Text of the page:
The program is deeply invested in the health and well-being of our kids, lands, farmers, food service teams, climate, and the planet. School food is a high-impact lever that addresses student nutrition and climate action through school-supported agriculture, thus creating an opportunity to expand the supply chain for small BIPOC organic farmers. The program assists farmers with processes that make it easier for them to comply with regulations and supply produce to school districts in a seamless and efficient way. Conscious Kitchen also supports food service teams in school districts to make connections with these farmers and enable a smooth, consistent, reliable, and sumptuous supply chain from farm to school.
Conscious Kitchen’s work has been elevated by collaborations with organizations making incredible contributions to the farm-to-school movement. After working closely with the Alice Waters Institute as thought partners, developing and testing recipes with our student leaders, and hosting workshops for school chefs, the program has been able to reach new heights. Alice Waters founded the Edible Schoolyard Project nearly 25 years ago and the school food paradigm hasn’t looked the same ever since. The Alice Waters Institute serves as a training center for K–12 educators as well as a research hub for leaders in the fields of regenerative organic agriculture, sustainable food systems, climate change, education, and public health.
Engaging Food Service Directors and Shifting the School Food Paradigm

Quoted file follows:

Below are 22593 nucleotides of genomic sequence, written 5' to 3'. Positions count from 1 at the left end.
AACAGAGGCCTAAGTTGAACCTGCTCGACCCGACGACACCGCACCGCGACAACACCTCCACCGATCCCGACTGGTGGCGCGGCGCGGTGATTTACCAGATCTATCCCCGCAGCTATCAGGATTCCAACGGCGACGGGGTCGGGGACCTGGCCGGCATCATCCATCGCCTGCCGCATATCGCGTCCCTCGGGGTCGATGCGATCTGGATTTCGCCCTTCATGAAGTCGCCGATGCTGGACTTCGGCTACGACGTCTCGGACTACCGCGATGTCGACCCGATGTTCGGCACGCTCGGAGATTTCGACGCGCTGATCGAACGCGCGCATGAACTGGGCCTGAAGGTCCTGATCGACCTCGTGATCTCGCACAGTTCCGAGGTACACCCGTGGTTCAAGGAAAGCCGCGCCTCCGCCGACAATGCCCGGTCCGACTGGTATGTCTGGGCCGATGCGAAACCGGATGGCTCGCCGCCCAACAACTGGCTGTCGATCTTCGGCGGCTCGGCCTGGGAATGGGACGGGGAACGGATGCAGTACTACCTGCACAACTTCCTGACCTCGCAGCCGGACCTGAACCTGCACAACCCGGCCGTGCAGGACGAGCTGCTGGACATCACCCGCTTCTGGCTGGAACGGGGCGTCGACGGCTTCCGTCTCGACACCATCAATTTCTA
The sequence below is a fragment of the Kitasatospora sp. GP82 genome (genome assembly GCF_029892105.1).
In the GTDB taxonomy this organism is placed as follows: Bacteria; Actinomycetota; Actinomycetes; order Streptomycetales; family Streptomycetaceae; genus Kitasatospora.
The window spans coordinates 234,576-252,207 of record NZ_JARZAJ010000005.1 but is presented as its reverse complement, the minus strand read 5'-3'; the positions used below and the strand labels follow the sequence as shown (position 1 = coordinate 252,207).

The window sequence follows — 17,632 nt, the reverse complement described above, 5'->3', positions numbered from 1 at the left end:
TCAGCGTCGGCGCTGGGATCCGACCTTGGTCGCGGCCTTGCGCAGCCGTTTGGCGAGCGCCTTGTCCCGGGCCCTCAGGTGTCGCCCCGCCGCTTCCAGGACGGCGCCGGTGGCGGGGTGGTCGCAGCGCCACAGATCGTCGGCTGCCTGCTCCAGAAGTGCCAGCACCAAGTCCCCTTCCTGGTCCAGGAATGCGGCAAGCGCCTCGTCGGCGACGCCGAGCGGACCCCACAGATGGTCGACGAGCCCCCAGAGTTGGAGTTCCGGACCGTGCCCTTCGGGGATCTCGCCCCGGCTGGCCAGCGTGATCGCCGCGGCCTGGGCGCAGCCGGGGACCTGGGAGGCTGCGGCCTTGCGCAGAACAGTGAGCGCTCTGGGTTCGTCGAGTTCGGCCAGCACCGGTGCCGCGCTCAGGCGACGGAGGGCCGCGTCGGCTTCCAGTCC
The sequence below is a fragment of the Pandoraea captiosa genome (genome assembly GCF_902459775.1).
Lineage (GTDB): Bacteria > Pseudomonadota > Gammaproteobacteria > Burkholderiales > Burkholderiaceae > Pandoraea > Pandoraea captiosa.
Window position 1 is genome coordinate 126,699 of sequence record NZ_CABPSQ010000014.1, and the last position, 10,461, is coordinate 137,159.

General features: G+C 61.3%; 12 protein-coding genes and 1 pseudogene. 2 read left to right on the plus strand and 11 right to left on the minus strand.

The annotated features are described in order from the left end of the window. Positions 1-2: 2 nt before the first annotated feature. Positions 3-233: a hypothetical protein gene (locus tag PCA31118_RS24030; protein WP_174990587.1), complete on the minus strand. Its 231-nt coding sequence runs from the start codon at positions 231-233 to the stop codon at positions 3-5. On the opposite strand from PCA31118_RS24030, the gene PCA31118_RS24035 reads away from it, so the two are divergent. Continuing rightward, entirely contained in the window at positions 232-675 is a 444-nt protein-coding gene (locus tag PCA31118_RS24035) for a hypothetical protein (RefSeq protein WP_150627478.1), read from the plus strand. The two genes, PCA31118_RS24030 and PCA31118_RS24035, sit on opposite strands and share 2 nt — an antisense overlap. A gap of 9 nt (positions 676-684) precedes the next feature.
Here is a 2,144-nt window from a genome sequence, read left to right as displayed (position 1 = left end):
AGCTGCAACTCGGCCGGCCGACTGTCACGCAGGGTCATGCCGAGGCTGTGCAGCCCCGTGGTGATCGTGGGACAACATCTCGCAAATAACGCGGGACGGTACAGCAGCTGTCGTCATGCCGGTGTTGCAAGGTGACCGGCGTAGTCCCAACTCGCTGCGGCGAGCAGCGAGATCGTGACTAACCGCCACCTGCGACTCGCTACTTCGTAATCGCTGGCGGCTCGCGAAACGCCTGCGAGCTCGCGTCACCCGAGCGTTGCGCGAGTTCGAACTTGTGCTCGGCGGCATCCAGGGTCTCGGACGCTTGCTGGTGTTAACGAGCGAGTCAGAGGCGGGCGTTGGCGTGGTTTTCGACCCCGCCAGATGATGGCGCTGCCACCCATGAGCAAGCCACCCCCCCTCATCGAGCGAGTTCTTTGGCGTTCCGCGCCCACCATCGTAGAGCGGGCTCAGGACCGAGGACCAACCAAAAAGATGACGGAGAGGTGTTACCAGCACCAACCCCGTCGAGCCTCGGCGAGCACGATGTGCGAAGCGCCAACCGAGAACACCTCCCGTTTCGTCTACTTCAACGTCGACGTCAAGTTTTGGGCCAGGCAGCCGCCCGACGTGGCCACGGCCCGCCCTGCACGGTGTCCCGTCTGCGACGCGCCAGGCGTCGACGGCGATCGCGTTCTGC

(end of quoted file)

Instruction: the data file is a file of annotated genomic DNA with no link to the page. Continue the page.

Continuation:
Conscious Kitchen, in collaboration with the Alice Waters Institute, hosted a Culinary workshop for Food Service Directors on the 16th of October at the teaching kitchen in Cavallo Point Lodge, Sausalito. Facilitated by Jennifer Sherman, Culinary Director at the Alice Waters Institute, Mike Garcia, Executive Chef at Cavallo Point Lodge, and Tim Grable, Director of the Cooking School at Cavallo Point Lodge, the objective of the workshop was to create a space for food service teams from different school districts in Northern California to interact with each other, share best practices, scratch cook recipes made from organic ingredients to serve in schools and spark a conversation around increasing organic procurement.
The workshop started with food service teams from 11 different school districts in Northern California, representing over 190,000 students, sitting around the table for breakfast. No facilitation from the organizers was required to start the interactions. Within minutes directors and chefs started sharing tips, resources, and best practices from their districts. After breakfast, Founder and Executive Director of Turning Green and Conscious Kitchen, Judi Shils, spoke to the group about the multifaceted benefits of shifting school food supply chains to local and organic.
The participants of the workshop were divided into three groups and each chef led a group to cook BBQ chicken with cornbread and cabbage slaw; burrito with beans, cheese, and vegetables; and tofu curry with brown rice and chickpeas. Once again, the participants were up to the task, and with thirty minutes to spare all the dishes were prepared and ready to be feasted upon.